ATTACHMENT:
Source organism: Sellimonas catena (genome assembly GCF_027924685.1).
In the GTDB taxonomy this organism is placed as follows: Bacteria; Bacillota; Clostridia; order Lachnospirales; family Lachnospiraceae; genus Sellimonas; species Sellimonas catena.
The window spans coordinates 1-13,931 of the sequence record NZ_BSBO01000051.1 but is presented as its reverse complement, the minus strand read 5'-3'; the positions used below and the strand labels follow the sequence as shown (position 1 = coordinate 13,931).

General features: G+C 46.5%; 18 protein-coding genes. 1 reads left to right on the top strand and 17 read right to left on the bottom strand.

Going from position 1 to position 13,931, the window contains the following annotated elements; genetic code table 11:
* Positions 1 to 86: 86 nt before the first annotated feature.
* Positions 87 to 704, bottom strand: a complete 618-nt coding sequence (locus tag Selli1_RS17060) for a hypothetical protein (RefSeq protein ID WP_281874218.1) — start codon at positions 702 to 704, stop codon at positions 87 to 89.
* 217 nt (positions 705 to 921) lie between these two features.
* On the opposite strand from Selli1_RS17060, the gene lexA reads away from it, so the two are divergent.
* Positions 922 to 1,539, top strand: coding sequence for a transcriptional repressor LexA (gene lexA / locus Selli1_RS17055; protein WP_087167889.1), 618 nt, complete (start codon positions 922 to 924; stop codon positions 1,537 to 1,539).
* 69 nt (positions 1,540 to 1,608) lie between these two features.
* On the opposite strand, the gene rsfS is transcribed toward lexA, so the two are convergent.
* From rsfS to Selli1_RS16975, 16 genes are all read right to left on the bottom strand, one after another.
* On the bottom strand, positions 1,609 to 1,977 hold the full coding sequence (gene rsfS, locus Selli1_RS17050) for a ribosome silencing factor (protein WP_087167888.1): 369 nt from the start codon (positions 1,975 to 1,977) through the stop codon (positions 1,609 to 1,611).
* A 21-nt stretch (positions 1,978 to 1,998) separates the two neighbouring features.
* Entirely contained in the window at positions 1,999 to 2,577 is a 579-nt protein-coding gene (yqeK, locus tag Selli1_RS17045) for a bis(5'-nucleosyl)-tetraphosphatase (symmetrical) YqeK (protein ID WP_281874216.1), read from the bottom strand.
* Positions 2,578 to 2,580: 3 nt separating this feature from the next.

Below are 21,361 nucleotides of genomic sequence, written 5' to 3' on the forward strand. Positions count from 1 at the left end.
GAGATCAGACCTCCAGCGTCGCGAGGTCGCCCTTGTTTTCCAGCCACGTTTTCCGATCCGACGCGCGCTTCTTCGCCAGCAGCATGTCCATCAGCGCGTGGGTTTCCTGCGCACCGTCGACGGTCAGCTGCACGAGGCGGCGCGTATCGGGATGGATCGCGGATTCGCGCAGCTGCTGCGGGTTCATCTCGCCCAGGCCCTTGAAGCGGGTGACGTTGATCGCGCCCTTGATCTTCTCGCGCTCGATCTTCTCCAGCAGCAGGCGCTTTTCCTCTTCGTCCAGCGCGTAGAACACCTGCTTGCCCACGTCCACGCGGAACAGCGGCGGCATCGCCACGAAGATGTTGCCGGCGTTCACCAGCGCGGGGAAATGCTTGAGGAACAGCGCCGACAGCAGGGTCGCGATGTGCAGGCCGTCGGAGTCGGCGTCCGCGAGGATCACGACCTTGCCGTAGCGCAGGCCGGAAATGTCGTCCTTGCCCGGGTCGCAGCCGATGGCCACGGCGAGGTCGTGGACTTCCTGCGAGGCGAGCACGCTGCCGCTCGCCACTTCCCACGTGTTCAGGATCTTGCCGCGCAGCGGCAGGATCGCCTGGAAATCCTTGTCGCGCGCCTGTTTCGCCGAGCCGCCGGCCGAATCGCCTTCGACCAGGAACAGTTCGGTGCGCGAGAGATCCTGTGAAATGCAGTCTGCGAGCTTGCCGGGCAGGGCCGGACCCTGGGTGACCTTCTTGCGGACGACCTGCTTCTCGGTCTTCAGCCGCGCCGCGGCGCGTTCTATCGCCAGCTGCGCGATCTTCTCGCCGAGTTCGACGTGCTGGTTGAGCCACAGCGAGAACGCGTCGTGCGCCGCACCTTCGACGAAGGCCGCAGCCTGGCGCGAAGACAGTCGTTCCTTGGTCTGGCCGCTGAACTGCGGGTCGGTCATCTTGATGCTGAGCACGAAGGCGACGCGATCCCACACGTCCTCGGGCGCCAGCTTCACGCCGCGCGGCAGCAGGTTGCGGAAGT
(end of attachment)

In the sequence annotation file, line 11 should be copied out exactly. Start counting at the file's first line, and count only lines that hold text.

* 69 nt (positions 1,540 to 1,608) lie between these two features.